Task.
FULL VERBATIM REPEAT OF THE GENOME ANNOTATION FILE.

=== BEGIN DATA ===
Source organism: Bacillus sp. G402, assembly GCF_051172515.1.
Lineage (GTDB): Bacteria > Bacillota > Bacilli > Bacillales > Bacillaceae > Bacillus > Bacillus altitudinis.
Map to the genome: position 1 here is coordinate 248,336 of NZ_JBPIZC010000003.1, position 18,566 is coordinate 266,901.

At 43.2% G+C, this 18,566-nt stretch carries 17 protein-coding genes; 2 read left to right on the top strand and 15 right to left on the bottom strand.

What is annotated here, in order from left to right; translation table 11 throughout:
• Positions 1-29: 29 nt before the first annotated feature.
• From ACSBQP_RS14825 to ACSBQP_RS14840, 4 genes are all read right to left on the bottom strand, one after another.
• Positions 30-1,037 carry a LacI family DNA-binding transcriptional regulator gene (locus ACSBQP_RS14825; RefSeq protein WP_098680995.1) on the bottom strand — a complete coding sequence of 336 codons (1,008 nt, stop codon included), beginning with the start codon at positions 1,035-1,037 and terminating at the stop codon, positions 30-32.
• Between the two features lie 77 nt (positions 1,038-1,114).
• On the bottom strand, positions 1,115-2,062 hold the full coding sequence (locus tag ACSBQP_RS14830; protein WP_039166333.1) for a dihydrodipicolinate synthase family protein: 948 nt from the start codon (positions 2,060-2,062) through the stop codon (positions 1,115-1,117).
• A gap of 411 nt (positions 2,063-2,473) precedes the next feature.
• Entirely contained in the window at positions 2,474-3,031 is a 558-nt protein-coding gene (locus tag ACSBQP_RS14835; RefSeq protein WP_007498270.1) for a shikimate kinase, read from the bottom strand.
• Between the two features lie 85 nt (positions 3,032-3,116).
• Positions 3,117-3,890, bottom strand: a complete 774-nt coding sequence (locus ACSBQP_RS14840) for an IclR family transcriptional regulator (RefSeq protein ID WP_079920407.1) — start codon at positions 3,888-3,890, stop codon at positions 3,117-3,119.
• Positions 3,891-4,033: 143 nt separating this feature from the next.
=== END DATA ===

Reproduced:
Source organism: Bacillus sp. G402, assembly GCF_051172515.1.
Lineage (GTDB): Bacteria > Bacillota > Bacilli > Bacillales > Bacillaceae > Bacillus > Bacillus altitudinis.
Map to the genome: position 1 here is coordinate 248,336 of NZ_JBPIZC010000003.1, position 18,566 is coordinate 266,901.

At 43.2% G+C, this 18,566-nt stretch carries 17 protein-coding genes; 2 read left to right on the top strand and 15 right to left on the bottom strand.

What is annotated here, in order from left to right; translation table 11 throughout:
• Positions 1-29: 29 nt before the first annotated feature.
• From ACSBQP_RS14825 to ACSBQP_RS14840, 4 genes are all read right to left on the bottom strand, one after another.
• Positions 30-1,037 carry a LacI family DNA-binding transcriptional regulator gene (locus ACSBQP_RS14825; RefSeq protein WP_098680995.1) on the bottom strand — a complete coding sequence of 336 codons (1,008 nt, stop codon included), beginning with the start codon at positions 1,035-1,037 and terminating at the stop codon, positions 30-32.
• Between the two features lie 77 nt (positions 1,038-1,114).
• On the bottom strand, positions 1,115-2,062 hold the full coding sequence (locus tag ACSBQP_RS14830; protein WP_039166333.1) for a dihydrodipicolinate synthase family protein: 948 nt from the start codon (positions 2,060-2,062) through the stop codon (positions 1,115-1,117).
• A gap of 411 nt (positions 2,063-2,473) precedes the next feature.
• Entirely contained in the window at positions 2,474-3,031 is a 558-nt protein-coding gene (locus tag ACSBQP_RS14835; RefSeq protein WP_007498270.1) for a shikimate kinase, read from the bottom strand.
• Between the two features lie 85 nt (positions 3,032-3,116).
• Positions 3,117-3,890, bottom strand: a complete 774-nt coding sequence (locus ACSBQP_RS14840) for an IclR family transcriptional regulator (RefSeq protein ID WP_079920407.1) — start codon at positions 3,888-3,890, stop codon at positions 3,117-3,119.
• Positions 3,891-4,033: 143 nt separating this feature from the next.